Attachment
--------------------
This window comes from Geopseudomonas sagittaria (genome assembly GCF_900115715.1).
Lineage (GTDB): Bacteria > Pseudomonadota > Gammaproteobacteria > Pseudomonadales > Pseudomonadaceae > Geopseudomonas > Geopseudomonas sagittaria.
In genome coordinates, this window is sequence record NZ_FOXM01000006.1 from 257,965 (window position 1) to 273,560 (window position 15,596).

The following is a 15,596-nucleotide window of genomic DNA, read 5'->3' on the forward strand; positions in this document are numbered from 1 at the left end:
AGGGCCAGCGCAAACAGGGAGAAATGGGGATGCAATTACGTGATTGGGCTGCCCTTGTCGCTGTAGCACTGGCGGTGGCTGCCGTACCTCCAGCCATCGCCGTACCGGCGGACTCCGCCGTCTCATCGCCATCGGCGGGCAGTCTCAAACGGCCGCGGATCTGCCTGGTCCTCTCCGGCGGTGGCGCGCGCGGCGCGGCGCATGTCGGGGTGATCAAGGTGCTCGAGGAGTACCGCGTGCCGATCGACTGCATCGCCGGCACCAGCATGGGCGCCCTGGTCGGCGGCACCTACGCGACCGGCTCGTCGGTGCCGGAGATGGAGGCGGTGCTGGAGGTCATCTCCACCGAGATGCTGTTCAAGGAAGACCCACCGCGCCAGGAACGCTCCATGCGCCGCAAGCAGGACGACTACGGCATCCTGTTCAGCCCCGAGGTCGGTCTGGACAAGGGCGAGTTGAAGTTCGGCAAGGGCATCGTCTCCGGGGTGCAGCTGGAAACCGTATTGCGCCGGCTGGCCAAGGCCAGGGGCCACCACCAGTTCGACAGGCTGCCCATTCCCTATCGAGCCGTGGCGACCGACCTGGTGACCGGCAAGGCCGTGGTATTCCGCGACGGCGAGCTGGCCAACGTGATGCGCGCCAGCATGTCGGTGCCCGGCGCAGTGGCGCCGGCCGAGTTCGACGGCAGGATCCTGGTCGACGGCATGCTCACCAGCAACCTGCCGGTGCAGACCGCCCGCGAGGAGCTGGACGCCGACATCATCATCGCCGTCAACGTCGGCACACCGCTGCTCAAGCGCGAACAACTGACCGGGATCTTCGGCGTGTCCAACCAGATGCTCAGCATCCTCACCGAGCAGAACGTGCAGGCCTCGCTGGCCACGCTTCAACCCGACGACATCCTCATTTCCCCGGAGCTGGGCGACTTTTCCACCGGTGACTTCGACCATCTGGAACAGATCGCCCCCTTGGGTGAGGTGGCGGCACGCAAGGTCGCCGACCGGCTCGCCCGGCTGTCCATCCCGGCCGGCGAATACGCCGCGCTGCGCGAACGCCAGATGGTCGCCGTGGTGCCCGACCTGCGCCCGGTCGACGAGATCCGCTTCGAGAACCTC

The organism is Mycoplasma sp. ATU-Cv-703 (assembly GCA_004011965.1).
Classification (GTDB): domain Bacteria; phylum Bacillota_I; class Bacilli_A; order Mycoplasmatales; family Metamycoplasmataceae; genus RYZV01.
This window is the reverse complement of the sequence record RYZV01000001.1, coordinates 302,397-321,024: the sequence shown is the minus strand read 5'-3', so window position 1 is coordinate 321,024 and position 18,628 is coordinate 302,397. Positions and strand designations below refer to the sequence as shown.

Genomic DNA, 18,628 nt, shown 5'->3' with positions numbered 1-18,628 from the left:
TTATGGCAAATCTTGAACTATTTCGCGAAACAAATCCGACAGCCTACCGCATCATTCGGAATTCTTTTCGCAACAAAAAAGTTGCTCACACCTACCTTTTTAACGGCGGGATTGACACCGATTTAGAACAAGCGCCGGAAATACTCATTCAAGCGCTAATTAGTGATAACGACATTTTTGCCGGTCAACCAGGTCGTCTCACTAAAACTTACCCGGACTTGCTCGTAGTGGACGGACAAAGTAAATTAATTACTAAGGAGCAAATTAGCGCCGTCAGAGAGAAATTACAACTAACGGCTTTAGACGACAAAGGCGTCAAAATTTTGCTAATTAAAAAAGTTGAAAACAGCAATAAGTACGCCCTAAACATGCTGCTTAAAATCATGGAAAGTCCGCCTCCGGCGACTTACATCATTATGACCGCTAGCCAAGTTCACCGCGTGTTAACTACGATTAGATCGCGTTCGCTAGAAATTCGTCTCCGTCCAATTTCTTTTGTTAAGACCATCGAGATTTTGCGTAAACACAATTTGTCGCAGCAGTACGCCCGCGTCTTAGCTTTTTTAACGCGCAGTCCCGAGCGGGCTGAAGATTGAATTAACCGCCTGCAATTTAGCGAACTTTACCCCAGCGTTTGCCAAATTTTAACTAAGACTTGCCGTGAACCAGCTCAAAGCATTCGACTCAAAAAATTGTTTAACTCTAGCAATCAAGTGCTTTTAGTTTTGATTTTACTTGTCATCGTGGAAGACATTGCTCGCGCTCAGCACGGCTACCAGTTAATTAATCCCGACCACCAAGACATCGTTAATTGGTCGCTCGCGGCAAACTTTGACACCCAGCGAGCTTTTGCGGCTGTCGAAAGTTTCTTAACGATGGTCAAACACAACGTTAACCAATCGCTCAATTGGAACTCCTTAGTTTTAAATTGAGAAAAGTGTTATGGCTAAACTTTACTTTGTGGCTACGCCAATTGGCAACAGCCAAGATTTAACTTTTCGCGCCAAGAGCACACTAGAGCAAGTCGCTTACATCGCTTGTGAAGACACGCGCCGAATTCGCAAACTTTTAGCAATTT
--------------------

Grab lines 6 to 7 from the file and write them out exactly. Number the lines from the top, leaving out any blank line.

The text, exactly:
The organism is Mycoplasma sp. ATU-Cv-703 (assembly GCA_004011965.1).
Classification (GTDB): domain Bacteria; phylum Bacillota_I; class Bacilli_A; order Mycoplasmatales; family Metamycoplasmataceae; genus RYZV01.